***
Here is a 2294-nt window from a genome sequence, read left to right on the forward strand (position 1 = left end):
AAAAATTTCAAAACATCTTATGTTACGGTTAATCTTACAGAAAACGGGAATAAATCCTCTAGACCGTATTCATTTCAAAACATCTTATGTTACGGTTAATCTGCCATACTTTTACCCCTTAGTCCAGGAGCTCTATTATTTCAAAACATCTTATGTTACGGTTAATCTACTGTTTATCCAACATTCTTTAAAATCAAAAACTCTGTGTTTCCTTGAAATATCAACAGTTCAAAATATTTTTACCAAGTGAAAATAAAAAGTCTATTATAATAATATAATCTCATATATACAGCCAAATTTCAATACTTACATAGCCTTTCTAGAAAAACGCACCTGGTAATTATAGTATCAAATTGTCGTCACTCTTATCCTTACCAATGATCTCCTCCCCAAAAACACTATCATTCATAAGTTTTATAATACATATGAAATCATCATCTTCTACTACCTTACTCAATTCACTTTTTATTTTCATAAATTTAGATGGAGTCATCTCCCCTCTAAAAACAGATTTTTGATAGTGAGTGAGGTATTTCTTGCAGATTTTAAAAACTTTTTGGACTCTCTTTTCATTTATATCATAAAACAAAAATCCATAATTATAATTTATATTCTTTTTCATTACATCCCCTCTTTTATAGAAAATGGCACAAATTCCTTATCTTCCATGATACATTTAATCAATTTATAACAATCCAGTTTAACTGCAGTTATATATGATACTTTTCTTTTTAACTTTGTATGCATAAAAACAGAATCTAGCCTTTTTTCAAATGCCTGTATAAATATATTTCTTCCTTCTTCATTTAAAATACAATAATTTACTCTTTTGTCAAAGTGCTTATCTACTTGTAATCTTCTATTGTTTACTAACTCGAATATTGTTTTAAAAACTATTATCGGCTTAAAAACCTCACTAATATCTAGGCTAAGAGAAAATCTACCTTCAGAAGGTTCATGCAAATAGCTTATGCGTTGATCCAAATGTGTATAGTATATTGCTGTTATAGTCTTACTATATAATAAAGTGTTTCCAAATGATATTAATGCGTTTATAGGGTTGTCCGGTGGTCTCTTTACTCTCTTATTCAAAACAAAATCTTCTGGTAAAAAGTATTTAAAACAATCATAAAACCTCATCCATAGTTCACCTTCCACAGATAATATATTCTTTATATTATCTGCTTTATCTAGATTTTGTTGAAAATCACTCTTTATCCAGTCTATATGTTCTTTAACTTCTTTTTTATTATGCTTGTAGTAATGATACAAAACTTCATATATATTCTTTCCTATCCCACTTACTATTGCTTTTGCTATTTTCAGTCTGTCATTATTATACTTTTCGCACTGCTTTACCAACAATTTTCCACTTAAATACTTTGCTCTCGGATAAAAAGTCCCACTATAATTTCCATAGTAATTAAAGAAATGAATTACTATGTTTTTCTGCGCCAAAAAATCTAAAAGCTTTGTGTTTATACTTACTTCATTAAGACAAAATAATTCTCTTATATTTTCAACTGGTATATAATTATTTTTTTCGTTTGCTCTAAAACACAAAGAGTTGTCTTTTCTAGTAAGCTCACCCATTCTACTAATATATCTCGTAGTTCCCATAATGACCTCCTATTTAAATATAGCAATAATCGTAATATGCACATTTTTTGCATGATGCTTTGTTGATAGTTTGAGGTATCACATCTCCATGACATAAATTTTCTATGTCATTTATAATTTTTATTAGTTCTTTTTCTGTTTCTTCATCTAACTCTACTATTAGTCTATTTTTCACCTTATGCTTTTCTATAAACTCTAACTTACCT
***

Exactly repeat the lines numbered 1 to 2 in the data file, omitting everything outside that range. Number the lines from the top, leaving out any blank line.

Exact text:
Here is a 2294-nt window from a genome sequence, read left to right on the forward strand (position 1 = left end):
AAAAATTTCAAAACATCTTATGTTACGGTTAATCTTACAGAAAACGGGAATAAATCCTCTAGACCGTATTCATTTCAAAACATCTTATGTTACGGTTAATCTGCCATACTTTTACCCCTTAGTCCAGGAGCTCTATTATTTCAAAACATCTTATGTTACGGTTAATCTACTGTTTATCCAACATTCTTTAAAATCAAAAACTCTGTGTTTCCTTGAAATATCAACAGTTCAAAATATTTTTACCAAGTGAAAATAAAAAGTCTATTATAATAATATAATCTCATATATACAGCCAAATTTCAATACTTACATAGCCTTTCTAGAAAAACGCACCTGGTAATTATAGTATCAAATTGTCGTCACTCTTATCCTTACCAATGATCTCCTCCCCAAAAACACTATCATTCATAAGTTTTATAATACATATGAAATCATCATCTTCTACTACCTTACTCAATTCACTTTTTATTTTCATAAATTTAGATGGAGTCATCTCCCCTCTAAAAACAGATTTTTGATAGTGAGTGAGGTATTTCTTGCAGATTTTAAAAACTTTTTGGACTCTCTTTTCATTTATATCATAAAACAAAAATCCATAATTATAATTTATATTCTTTTTCATTACATCCCCTCTTTTATAGAAAATGGCACAAATTCCTTATCTTCCATGATACATTTAATCAATTTATAACAATCCAGTTTAACTGCAGTTATATATGATACTTTTCTTTTTAACTTTGTATGCATAAAAACAGAATCTAGCCTTTTTTCAAATGCCTGTATAAATATATTTCTTCCTTCTTCATTTAAAATACAATAATTTACTCTTTTGTCAAAGTGCTTATCTACTTGTAATCTTCTATTGTTTACTAACTCGAATATTGTTTTAAAAACTATTATCGGCTTAAAAACCTCACTAATATCTAGGCTAAGAGAAAATCTACCTTCAGAAGGTTCATGCAAATAGCTTATGCGTTGATCCAAATGTGTATAGTATATTGCTGTTATAGTCTTACTATATAATAAAGTGTTTCCAAATGATATTAATGCGTTTATAGGGTTGTCCGGTGGTCTCTTTACTCTCTTATTCAAAACAAAATCTTCTGGTAAAAAGTATTTAAAACAATCATAAAACCTCATCCATAGTTCACCTTCCACAGATAATATATTCTTTATATTATCTGCTTTATCTAGATTTTGTTGAAAATCACTCTTTATCCAGTCTATATGTTCTTTAACTTCTTTTTTATTATGCTTGTAGTAATGATACAAAACTTCATATATATTCTTTCCTATCCCACTTACTATTGCTTTTGCTATTTTCAGTCTGTCATTATTATACTTTTCGCACTGCTTTACCAACAATTTTCCACTTAAATACTTTGCTCTCGGATAAAAAGTCCCACTATAATTTCCATAGTAATTAAAGAAATGAATTACTATGTTTTTCTGCGCCAAAAAATCTAAAAGCTTTGTGTTTATACTTACTTCATTAAGACAAAATAATTCTCTTATATTTTCAACTGGTATATAATTATTTTTTTCGTTTGCTCTAAAACACAAAGAGTTGTCTTTTCTAGTAAGCTCACCCATTCTACTAATATATCTCGTAGTTCCCATAATGACCTCCTATTTAAATATAGCAATAATCGTAATATGCACATTTTTTGCATGATGCTTTGTTGATAGTTTGAGGTATCACATCTCCATGACATAAATTTTCTATGTCATTTATAATTTTTATTAGTTCTTTTTCTGTTTCTTCATCTAACTCTACTATTAGTCTATTTTTCACCTTATGCTTTTCTATAAACTCTAACTTACCT